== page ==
As a general principle, the best long-term results are achieved and sustained when concerns for production and for the needs of people are integrated into the organization’s direction.

Yet, it’s important to take into account that the personalities of those involved in a dispute can be the driver behind the conflict. These personality differences need to be identified early and factored into the resolution process. 

Whatever the case and inter-relational styles, it is important to establish guidelines clearly and ensure the parties understand the purpose of the discussion is to work together toward concrete solutions.

Here are four (4) Basic Steps to consider in creating an effective conflict management/resolution process. They are captured in the acronym CARE: 

1. Communicate

Open communication is key in dispute resolution. Expressing how you feel about the situation and sticking to the facts lets the other person know you’re genuine in your actions. Focusing on the problem at hand rather than what the other person did, avoids unnecessary conflict.

2. Actively Listen

Listen to what the other person has to say, without interrupting. Be as objective as possible. Then, ask open-ended questions to make sure each side understands what the other person thinks and how he/she feels.

3. Review Options

Talk over the options, looking for solutions that benefit everyone. Avoid feeling pressured to come up with an immediate answer. Bring in/involve an objective third party if/when necessary.

4. End with a Win-Win Solution

This is the ultimate goal – to agree on an option that benefits both sides to some extent. When one party wins by aggressive behavior or one party simply gives in, someone is losing. This means you get outcomes that fail to resolve the underlying causes of that conflict.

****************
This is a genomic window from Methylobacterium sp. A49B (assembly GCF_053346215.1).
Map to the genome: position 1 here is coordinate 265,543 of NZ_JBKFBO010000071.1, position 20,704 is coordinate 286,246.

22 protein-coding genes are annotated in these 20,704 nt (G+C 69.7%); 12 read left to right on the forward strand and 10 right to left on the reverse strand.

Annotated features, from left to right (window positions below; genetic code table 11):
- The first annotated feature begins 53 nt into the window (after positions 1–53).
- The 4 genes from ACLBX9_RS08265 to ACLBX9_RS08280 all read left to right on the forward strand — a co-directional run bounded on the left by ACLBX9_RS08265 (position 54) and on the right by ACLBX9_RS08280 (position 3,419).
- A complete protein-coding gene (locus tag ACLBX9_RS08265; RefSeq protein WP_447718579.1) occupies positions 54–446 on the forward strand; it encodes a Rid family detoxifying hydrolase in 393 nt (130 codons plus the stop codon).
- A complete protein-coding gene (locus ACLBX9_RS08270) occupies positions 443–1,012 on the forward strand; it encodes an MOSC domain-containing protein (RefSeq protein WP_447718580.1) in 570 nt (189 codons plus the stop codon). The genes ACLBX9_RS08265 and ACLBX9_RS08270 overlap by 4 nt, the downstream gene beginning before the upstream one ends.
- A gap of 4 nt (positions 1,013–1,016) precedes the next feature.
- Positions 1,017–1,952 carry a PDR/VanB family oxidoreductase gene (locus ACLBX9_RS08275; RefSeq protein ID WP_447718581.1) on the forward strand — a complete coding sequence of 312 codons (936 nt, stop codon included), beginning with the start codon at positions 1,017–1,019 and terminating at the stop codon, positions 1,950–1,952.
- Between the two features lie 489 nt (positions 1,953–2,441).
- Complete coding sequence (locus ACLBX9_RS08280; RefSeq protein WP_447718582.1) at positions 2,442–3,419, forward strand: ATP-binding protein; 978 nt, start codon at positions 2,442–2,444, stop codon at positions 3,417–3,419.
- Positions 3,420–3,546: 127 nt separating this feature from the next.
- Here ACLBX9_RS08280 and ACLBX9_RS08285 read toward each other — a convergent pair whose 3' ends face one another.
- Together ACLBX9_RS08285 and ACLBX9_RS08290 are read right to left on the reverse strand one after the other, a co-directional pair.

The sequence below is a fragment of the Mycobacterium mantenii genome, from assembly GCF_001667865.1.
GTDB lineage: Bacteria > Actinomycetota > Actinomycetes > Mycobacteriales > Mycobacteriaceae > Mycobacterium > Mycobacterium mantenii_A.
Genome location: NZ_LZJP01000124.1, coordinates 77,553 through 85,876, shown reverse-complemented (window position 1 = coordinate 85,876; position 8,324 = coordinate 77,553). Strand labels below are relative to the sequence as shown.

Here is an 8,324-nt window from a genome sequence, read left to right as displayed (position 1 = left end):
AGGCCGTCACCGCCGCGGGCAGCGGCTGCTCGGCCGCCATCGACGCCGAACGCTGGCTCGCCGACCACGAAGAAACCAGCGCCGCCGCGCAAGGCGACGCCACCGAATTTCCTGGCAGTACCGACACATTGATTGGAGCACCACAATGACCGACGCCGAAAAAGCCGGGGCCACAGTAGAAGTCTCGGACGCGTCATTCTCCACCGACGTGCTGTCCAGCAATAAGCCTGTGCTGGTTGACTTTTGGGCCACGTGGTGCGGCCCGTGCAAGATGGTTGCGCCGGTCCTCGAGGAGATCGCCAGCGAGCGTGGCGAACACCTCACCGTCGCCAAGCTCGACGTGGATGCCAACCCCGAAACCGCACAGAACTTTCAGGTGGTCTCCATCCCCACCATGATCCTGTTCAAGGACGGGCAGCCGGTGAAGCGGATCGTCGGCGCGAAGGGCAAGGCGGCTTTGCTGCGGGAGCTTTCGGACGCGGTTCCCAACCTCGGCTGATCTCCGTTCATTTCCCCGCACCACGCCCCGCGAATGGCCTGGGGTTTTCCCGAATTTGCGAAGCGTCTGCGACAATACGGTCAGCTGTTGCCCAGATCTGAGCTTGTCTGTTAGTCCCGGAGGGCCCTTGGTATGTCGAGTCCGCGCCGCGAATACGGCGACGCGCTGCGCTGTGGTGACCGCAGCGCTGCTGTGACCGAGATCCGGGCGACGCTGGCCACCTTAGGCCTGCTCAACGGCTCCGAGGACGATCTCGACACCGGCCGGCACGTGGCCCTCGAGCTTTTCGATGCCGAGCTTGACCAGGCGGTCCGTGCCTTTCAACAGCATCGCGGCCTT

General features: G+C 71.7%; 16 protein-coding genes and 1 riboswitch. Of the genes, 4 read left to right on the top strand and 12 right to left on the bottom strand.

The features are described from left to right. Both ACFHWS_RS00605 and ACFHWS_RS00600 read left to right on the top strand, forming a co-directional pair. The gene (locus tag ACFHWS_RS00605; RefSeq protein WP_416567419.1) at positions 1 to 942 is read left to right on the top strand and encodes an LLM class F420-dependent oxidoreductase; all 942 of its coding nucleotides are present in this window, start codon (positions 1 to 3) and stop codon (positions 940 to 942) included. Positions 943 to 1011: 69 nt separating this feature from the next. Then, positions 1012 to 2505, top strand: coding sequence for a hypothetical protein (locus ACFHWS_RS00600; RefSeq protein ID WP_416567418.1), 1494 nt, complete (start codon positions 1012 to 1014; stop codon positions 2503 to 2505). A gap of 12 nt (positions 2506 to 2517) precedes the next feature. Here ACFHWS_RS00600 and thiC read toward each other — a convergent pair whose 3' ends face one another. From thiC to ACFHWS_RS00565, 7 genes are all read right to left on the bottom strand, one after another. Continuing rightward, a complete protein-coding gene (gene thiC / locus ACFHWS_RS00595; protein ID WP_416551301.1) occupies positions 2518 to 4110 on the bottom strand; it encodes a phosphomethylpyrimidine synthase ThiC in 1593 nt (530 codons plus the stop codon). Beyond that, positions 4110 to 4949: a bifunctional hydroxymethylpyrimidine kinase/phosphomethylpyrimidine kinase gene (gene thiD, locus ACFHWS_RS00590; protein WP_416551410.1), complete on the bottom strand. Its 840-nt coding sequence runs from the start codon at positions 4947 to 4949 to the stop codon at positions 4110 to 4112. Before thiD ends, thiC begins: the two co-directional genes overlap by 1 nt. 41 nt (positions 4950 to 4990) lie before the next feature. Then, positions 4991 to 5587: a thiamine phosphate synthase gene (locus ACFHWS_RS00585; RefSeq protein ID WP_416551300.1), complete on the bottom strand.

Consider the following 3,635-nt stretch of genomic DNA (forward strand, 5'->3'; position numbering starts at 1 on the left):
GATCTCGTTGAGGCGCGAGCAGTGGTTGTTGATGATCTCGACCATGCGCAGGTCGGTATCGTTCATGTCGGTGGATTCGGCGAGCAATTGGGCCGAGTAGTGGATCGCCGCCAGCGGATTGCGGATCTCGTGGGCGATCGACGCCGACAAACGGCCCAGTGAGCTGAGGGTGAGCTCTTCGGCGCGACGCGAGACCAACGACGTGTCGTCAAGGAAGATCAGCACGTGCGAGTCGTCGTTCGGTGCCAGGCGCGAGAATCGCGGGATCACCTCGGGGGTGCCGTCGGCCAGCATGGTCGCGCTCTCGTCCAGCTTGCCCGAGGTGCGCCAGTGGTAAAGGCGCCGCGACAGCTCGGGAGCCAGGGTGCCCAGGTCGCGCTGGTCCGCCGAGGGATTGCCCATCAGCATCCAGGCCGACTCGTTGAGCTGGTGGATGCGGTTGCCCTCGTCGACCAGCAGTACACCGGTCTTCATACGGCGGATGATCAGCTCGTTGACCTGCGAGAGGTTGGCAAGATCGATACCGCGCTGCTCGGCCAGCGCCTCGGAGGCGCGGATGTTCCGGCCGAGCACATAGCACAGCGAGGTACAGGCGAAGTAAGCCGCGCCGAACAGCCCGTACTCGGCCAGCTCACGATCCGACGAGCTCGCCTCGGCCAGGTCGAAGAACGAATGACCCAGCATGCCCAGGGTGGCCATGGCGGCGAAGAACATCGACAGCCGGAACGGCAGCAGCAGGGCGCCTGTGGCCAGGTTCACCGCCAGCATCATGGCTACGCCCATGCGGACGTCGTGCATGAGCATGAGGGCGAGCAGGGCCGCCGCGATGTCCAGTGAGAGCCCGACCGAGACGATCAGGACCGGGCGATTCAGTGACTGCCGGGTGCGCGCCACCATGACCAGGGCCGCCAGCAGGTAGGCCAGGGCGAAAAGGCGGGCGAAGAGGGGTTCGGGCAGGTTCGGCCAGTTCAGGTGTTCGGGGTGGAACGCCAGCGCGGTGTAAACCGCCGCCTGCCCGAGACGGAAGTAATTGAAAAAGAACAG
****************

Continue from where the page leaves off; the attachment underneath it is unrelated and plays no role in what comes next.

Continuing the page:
Those who include a CARE strategy as part of their conflict resolution plan are more successful than those who do not.  When building this type of conflict resolution plan, the following tips can strengthen a conflict resolution plan.

  • Take immediate action – One of the most important strategies is to resolve conflicts as soon as possible. Early response minimizes tension and keeps other employees out of disagreement. Many miscommunications are resolved with simple, transparent discussion.  
  • Frame the discussion positively – Refrain from referring to meetings as “conflict resolution.” Instead, depending on who you’re meeting, call the discussion “brainstorming,” a “chat session,” or simply say you’d like to “get opinions” on the matter. 
  • Focus on the issue, rather than the person – Encourage parties to avoid personal attacks and focus on problem-solving. 
  • Practice active listening – Let each party speak without interruption. If the discussion becomes heated, ask parties to clarify how work processes are being impacted or what they need to do their jobs more effectively. Restate what you hear in your own words and ask open-ended questions that encourage parties to speak. 
  • Ask for proposed solutions. Ask for opinions and encourage consensus on a solution.

We at CDC Integrated Services support small businesses and disabled veteran businesses, and the organizations that provide the resources small businesses need. Those of you who read my letters know of my support for the Services Cooperative Association, a non-profit organization that has supported the small business community for 37 years. You can find out more about them here.

Food for Thought: In a conflict, being willing to change allows you to move from a point of view to a viewing point – a higher, more expansive place, from which you can see both sides. (Thomas Crum)